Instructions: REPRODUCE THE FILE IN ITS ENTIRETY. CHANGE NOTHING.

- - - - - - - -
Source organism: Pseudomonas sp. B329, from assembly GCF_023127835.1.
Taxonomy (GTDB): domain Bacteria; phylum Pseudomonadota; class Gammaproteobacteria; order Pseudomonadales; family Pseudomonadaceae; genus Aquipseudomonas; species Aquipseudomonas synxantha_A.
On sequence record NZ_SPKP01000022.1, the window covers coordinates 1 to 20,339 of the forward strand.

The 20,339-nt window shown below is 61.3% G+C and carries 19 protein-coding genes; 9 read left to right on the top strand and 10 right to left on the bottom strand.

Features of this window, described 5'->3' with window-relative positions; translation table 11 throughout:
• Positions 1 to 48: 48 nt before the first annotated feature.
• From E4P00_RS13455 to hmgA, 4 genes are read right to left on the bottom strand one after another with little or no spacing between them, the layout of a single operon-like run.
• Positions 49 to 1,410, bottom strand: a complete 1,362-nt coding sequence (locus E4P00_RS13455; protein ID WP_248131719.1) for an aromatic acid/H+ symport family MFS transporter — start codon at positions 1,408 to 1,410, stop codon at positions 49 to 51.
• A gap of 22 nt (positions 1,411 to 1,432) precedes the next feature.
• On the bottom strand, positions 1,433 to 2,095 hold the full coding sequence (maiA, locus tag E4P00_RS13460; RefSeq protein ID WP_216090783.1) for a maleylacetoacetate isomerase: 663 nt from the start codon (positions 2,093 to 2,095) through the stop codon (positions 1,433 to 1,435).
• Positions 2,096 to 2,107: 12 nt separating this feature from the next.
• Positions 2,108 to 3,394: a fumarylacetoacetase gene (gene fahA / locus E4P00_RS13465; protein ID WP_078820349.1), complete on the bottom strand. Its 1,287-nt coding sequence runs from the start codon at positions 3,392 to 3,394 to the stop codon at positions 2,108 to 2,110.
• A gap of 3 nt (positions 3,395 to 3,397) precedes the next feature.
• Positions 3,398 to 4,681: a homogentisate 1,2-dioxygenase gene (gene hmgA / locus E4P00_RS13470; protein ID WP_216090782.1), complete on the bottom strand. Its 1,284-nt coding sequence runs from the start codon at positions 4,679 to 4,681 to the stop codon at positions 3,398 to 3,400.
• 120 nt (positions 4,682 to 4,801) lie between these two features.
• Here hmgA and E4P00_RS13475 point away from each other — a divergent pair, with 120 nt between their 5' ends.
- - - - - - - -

Source organism: Pseudomonas sp. B329, from assembly GCF_023127835.1.
Taxonomy (GTDB): domain Bacteria; phylum Pseudomonadota; class Gammaproteobacteria; order Pseudomonadales; family Pseudomonadaceae; genus Aquipseudomonas; species Aquipseudomonas synxantha_A.
On sequence record NZ_SPKP01000022.1, the window covers coordinates 1 to 20,339 of the forward strand.

The 20,339-nt window shown below is 61.3% G+C and carries 19 protein-coding genes; 9 read left to right on the top strand and 10 right to left on the bottom strand.

Features of this window, described 5'->3' with window-relative positions; translation table 11 throughout:
• Positions 1 to 48: 48 nt before the first annotated feature.
• From E4P00_RS13455 to hmgA, 4 genes are read right to left on the bottom strand one after another with little or no spacing between them, the layout of a single operon-like run.
• Positions 49 to 1,410, bottom strand: a complete 1,362-nt coding sequence (locus E4P00_RS13455; protein ID WP_248131719.1) for an aromatic acid/H+ symport family MFS transporter — start codon at positions 1,408 to 1,410, stop codon at positions 49 to 51.
• A gap of 22 nt (positions 1,411 to 1,432) precedes the next feature.
• On the bottom strand, positions 1,433 to 2,095 hold the full coding sequence (maiA, locus tag E4P00_RS13460; RefSeq protein ID WP_216090783.1) for a maleylacetoacetate isomerase: 663 nt from the start codon (positions 2,093 to 2,095) through the stop codon (positions 1,433 to 1,435).
• Positions 2,096 to 2,107: 12 nt separating this feature from the next.
• Positions 2,108 to 3,394: a fumarylacetoacetase gene (gene fahA / locus E4P00_RS13465; protein ID WP_078820349.1), complete on the bottom strand. Its 1,287-nt coding sequence runs from the start codon at positions 3,392 to 3,394 to the stop codon at positions 2,108 to 2,110.
• A gap of 3 nt (positions 3,395 to 3,397) precedes the next feature.
• Positions 3,398 to 4,681: a homogentisate 1,2-dioxygenase gene (gene hmgA / locus E4P00_RS13470; protein ID WP_216090782.1), complete on the bottom strand. Its 1,284-nt coding sequence runs from the start codon at positions 4,679 to 4,681 to the stop codon at positions 3,398 to 3,400.
• 120 nt (positions 4,682 to 4,801) lie between these two features.
• Here hmgA and E4P00_RS13475 point away from each other — a divergent pair, with 120 nt between their 5' ends.